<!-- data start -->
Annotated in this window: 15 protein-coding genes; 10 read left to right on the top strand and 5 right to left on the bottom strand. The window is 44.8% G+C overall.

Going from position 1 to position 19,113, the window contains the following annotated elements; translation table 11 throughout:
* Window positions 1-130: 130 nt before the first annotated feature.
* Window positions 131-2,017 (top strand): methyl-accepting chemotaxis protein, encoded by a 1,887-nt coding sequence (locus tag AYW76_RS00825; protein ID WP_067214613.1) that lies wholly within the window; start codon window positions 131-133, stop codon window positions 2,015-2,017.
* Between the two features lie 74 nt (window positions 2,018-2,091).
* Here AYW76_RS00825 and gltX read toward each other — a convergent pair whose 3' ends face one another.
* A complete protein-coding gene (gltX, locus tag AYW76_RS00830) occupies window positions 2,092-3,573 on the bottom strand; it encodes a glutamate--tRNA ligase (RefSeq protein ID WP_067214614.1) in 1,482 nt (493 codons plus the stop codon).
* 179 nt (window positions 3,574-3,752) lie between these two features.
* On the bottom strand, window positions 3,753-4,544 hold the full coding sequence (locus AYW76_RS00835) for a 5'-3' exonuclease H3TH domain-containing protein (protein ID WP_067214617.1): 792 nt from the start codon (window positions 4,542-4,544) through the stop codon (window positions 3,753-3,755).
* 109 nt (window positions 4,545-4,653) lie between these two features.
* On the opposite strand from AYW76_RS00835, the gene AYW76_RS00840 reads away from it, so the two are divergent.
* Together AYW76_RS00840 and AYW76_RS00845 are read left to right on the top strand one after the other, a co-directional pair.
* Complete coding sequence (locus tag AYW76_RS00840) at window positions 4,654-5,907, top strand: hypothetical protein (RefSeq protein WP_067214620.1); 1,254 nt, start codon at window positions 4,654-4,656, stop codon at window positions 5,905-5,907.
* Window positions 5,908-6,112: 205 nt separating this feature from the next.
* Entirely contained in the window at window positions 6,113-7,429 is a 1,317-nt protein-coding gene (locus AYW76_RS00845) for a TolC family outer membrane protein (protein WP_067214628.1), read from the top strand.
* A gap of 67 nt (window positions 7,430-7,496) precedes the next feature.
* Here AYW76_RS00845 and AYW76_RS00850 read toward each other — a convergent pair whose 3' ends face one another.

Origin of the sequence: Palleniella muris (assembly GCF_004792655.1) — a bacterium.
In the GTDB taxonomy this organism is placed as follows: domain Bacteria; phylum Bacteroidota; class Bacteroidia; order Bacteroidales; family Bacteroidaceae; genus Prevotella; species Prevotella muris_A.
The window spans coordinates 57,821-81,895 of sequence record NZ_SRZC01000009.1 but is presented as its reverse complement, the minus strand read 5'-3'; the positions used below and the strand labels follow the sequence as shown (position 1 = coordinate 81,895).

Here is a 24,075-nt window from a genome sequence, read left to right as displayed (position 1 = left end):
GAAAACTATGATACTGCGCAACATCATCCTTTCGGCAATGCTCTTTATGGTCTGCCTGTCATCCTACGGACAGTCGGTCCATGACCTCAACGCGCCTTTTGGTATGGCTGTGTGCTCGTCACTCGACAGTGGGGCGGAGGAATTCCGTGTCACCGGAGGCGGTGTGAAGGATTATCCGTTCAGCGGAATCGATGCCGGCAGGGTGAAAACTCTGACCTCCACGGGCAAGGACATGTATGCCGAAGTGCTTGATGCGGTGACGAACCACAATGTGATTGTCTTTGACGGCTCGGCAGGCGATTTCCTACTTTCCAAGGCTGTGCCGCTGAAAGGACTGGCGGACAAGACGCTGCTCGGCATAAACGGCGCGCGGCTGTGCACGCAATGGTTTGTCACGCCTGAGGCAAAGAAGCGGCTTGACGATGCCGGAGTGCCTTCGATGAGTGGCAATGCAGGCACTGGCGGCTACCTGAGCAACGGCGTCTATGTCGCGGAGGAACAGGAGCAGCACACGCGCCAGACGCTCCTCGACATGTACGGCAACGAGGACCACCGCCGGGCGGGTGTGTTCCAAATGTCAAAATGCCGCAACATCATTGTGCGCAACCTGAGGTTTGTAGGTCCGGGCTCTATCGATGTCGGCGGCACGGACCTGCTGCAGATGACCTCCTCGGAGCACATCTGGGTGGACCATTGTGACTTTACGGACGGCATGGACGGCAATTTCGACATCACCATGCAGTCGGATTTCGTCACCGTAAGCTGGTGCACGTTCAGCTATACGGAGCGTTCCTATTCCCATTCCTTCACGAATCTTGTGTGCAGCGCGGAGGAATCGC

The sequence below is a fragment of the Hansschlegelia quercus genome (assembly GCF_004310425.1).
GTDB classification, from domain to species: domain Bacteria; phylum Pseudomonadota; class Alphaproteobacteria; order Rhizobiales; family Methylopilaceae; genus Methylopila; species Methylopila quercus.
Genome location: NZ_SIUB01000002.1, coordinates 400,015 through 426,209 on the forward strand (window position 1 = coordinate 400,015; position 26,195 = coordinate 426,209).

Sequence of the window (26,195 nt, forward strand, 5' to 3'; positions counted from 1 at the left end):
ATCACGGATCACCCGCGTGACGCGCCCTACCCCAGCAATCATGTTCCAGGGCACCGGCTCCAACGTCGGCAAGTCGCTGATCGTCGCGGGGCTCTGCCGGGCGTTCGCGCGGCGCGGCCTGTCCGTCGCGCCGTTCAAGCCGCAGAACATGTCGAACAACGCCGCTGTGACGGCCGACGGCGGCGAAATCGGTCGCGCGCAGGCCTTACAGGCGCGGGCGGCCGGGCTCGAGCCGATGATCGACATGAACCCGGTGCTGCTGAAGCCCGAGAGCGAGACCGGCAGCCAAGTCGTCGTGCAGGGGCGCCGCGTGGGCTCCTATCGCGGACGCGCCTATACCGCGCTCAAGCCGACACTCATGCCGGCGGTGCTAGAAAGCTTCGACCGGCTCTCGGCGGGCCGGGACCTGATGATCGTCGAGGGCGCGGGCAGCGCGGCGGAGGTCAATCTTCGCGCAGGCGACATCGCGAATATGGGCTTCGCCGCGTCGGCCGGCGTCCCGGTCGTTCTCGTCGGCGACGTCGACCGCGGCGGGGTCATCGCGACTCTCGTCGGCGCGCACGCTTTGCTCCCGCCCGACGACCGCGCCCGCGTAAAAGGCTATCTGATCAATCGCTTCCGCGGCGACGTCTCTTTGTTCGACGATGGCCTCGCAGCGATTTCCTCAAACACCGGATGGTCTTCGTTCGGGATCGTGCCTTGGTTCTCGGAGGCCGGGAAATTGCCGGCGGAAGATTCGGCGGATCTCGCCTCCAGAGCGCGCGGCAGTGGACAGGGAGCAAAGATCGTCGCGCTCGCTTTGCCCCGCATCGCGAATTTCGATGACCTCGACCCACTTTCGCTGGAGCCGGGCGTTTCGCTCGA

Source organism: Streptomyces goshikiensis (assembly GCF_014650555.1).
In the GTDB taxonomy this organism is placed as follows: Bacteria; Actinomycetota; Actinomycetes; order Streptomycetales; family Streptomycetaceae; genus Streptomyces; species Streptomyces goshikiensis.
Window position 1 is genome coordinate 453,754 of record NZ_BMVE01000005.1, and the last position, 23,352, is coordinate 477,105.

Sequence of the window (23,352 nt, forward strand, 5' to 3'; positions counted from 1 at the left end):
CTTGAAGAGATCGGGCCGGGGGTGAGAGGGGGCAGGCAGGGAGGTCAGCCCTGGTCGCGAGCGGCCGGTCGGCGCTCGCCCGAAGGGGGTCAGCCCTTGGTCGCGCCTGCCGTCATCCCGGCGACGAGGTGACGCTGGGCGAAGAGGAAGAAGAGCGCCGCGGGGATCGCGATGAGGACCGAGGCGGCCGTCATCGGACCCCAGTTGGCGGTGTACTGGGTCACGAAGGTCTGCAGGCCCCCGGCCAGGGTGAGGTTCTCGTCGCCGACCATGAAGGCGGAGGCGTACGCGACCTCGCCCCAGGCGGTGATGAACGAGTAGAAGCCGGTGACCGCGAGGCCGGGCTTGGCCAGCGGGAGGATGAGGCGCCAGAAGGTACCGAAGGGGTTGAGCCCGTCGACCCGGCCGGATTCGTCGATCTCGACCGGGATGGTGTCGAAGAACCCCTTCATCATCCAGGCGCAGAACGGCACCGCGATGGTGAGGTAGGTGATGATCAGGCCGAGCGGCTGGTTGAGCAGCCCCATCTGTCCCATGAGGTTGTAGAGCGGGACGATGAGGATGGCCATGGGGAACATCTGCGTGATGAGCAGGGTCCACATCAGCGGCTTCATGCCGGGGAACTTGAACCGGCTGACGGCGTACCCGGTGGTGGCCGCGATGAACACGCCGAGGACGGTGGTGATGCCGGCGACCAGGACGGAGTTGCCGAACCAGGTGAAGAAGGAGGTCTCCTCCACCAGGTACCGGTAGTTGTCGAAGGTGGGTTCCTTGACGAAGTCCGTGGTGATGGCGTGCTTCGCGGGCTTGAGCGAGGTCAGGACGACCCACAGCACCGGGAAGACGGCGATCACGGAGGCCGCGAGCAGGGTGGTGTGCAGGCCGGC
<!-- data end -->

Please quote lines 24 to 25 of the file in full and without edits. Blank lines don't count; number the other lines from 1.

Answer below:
GTDB classification, from domain to species: domain Bacteria; phylum Pseudomonadota; class Alphaproteobacteria; order Rhizobiales; family Methylopilaceae; genus Methylopila; species Methylopila quercus.
Genome location: NZ_SIUB01000002.1, coordinates 400,015 through 426,209 on the forward strand (window position 1 = coordinate 400,015; position 26,195 = coordinate 426,209).